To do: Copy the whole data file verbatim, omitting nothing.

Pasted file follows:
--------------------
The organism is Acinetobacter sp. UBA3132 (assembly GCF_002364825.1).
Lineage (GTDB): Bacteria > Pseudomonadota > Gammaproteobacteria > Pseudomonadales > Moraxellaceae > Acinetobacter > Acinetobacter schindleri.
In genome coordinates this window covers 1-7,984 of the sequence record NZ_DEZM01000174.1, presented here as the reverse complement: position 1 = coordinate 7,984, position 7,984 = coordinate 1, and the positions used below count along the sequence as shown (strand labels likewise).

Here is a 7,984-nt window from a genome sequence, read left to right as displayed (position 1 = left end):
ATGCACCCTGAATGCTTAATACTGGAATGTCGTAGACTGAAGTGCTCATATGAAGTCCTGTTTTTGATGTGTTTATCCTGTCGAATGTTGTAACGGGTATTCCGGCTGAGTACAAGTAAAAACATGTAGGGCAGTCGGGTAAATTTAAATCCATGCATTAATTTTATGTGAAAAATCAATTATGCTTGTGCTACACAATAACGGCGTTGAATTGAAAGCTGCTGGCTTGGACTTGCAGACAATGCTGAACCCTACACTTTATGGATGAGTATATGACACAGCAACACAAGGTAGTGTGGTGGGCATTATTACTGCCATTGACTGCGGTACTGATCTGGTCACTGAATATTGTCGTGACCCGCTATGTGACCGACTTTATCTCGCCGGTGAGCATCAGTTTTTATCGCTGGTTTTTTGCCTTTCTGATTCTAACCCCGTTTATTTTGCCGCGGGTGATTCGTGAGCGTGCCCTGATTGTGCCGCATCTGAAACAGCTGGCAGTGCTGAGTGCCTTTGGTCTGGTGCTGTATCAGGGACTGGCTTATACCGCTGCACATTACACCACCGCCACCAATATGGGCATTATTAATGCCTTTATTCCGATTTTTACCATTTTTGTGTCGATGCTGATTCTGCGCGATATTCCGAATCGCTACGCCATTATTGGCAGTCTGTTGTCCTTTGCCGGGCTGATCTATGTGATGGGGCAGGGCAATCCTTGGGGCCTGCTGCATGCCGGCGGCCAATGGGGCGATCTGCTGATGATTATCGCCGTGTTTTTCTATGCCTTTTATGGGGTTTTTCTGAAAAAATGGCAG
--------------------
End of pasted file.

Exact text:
The organism is Acinetobacter sp. UBA3132 (assembly GCF_002364825.1).
Lineage (GTDB): Bacteria > Pseudomonadota > Gammaproteobacteria > Pseudomonadales > Moraxellaceae > Acinetobacter > Acinetobacter schindleri.
In genome coordinates this window covers 1-7,984 of the sequence record NZ_DEZM01000174.1, presented here as the reverse complement: position 1 = coordinate 7,984, position 7,984 = coordinate 1, and the positions used below count along the sequence as shown (strand labels likewise).

Here is a 7,984-nt window from a genome sequence, read left to right as displayed (position 1 = left end):
ATGCACCCTGAATGCTTAATACTGGAATGTCGTAGACTGAAGTGCTCATATGAAGTCCTGTTTTTGATGTGTTTATCCTGTCGAATGTTGTAACGGGTATTCCGGCTGAGTACAAGTAAAAACATGTAGGGCAGTCGGGTAAATTTAAATCCATGCATTAATTTTATGTGAAAAATCAATTATGCTTGTGCTACACAATAACGGCGTTGAATTGAAAGCTGCTGGCTTGGACTTGCAGACAATGCTGAACCCTACACTTTATGGATGAGTATATGACACAGCAACACAAGGTAGTGTGGTGGGCATTATTACTGCCATTGACTGCGGTACTGATCTGGTCACTGAATATTGTCGTGACCCGCTATGTGACCGACTTTATCTCGCCGGTGAGCATCAGTTTTTATCGCTGGTTTTTTGCCTTTCTGATTCTAACCCCGTTTATTTTGCCGCGGGTGATTCGTGAGCGTGCCCTGATTGTGCCGCATCTGAAACAGCTGGCAGTGCTGAGTGCCTTTGGTCTGGTGCTGTATCAGGGACTGGCTTATACCGCTGCACATTACACCACCGCCACCAATATGGGCATTATTAATGCCTTTATTCCGATTTTTACCATTTTTGTGTCGATGCTGATTCTGCGCGATATTCCGAATCGCTACGCCATTATTGGCAGTCTGTTGTCCTTTGCCGGGCTGATCTATGTGATGGGGCAGGGCAATCCTTGGGGCCTGCTGCATGCCGGCGGCCAATGGGGCGATCTGCTGATGATTATCGCCGTGTTTTTCTATGCCTTTTATGGGGTTTTTCTGAAAAAATGGCAG